Bence fulfils Bristol University’s AIMS
- Bristol University's AIMS
- 14th March, 2008
Schools, healthcare professionals and medical conference delegates are benefiting from Bence•s mobile expertise and University of Bristol•s biomedical and chemical know-how.
A new Mobile Teaching Unit for the Applied and Integrated Medical Sciences (AIMS) Centre for Excellence in Teaching and Learning (CETL) allows the University to take its expertise into the community, providing everything from basic anatomy and physiology lessons to postgraduate surgical training; which literally means storing skeletons in the cupboards. AIMS logo detail on side of unit
The AIMS vehicle is based on an 18 tonne DAF unit, with Bence’s hydraulic systems creating the expandable classroom and laboratory space. Because the unit carries sensitive equipment, Bence also enhanced the suspension and handling for additional protection.
The unit expands into a 60M2 , self-contained teaching space for up to 20 participants, with its own power, heating , hot and cold water supply and full laboratory display area. This allows the vehicle to be used in almost any environment regardless of location.
There is a full range of equipment and computer-based recording software on board for experiments such as electrocardiogram, blood pressure and nervous system measurements, as well as systems for more complex medical demonstrations and teaching.
University of Bristol•s Professor of Medical Sciences Education, Judy Harris, is impressed with the flexibility of the Unit: “The design is very good and has everything we need to deliver interactive teaching and high quality presentations. There is plenty of storage and the hydraulic system gives a large amount of extra space”.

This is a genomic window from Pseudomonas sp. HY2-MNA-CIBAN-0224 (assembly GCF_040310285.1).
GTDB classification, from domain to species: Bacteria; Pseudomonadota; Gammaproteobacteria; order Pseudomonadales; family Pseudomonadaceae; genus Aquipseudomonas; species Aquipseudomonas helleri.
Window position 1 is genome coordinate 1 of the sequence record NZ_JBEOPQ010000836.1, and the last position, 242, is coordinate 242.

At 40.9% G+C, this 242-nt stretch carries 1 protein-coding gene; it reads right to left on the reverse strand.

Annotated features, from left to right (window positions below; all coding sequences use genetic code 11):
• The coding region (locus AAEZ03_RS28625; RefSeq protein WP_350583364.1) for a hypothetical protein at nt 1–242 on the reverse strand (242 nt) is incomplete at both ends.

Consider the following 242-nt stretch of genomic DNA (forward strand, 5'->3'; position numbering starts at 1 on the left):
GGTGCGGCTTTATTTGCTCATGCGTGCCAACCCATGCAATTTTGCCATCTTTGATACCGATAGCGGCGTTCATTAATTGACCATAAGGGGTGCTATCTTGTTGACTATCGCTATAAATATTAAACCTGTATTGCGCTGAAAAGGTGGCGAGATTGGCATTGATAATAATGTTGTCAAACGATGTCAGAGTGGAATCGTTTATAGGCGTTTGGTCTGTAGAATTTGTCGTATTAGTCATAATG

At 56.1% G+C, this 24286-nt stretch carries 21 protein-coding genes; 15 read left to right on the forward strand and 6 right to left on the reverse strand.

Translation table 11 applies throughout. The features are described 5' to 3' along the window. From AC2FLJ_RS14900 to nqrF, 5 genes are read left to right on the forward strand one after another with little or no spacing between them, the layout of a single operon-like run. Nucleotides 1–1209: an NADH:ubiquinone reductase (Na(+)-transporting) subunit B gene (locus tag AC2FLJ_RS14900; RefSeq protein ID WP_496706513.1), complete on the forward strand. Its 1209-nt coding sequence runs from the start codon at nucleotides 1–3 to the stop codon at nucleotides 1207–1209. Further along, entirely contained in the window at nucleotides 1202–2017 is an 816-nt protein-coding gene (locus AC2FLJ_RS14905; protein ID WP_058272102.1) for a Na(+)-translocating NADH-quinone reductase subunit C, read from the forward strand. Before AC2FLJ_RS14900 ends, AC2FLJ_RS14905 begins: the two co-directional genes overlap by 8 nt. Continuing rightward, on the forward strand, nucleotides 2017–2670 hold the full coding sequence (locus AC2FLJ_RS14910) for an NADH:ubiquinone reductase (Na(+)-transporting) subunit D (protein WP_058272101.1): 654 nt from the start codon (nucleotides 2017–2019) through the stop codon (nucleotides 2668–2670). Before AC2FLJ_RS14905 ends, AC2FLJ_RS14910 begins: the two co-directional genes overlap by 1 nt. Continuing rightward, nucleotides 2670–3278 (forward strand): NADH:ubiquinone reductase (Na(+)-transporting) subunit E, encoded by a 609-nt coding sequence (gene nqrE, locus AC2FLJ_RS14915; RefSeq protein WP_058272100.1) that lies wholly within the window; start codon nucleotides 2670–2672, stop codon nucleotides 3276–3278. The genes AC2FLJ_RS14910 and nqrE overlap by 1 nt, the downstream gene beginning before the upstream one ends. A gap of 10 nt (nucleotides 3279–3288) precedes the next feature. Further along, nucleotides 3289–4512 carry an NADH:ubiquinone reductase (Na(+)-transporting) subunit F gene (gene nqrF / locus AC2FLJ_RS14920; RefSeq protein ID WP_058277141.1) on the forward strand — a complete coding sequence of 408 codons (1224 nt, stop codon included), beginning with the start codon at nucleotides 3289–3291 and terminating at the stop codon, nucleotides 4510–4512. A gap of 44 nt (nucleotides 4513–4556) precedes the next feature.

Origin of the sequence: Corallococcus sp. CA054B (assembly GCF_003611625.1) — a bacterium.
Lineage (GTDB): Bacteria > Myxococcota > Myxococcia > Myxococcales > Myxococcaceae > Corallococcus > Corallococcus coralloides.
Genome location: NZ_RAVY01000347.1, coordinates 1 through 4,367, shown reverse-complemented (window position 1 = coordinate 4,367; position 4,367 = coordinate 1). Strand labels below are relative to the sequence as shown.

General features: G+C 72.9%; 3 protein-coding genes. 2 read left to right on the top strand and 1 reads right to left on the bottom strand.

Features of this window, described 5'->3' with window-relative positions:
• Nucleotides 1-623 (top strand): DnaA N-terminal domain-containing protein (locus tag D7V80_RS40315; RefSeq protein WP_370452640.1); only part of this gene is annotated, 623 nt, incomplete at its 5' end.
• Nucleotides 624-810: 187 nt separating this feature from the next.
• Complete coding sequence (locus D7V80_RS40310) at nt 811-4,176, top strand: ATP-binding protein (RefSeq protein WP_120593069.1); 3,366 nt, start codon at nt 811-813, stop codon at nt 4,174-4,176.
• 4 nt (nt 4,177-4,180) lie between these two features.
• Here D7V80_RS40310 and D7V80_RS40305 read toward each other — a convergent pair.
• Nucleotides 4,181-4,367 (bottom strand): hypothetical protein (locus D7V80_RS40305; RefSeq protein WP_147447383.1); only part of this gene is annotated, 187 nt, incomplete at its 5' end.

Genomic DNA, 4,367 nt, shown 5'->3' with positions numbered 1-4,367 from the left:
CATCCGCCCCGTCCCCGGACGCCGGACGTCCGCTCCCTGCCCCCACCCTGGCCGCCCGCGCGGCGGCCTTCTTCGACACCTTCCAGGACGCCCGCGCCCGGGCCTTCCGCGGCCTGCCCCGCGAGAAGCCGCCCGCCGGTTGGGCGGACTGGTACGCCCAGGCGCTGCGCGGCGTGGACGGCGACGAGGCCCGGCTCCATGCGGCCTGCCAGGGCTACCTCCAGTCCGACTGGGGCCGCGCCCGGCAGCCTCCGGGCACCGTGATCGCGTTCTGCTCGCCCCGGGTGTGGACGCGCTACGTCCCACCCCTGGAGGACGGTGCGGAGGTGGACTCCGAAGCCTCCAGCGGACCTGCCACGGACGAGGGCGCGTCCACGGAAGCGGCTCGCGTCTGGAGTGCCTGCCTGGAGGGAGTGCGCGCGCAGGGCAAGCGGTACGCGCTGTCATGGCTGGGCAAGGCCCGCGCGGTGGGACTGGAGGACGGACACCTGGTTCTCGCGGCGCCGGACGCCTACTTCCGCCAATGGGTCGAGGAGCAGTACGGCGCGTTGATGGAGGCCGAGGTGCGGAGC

For schools, the unit provides an additional resource for teaching human biology and chemistry from primary through to sixth form. It also attends science festivals and medical conferences and, in conjunction with the University•s Chemistry CETL, will be visiting schools in Jersey which has no university. Interior of AIMS unit showing monitor saying Heart & Lungs
As a teaching tool, Professor Harris described the unit as: “Absolutely brilliant! The feedback from the teachers and students is excellent. We would like it to go to more schools in the region.”
Bence is set to sponsor the unit to achieve just that. Managing Director, James Brown, is pleased with the relationship: “This project has been particularly satisfying for everyone at Bence. A significant amount of our business is building mobile diagnostic units and it is good to know that one of our vehicles is being used to teach future diagnosticians and clinicians. We are pleased our sponsorship will support the AIMS team in ensuring this vehicle reaches as many schools as possible over the next few years.”
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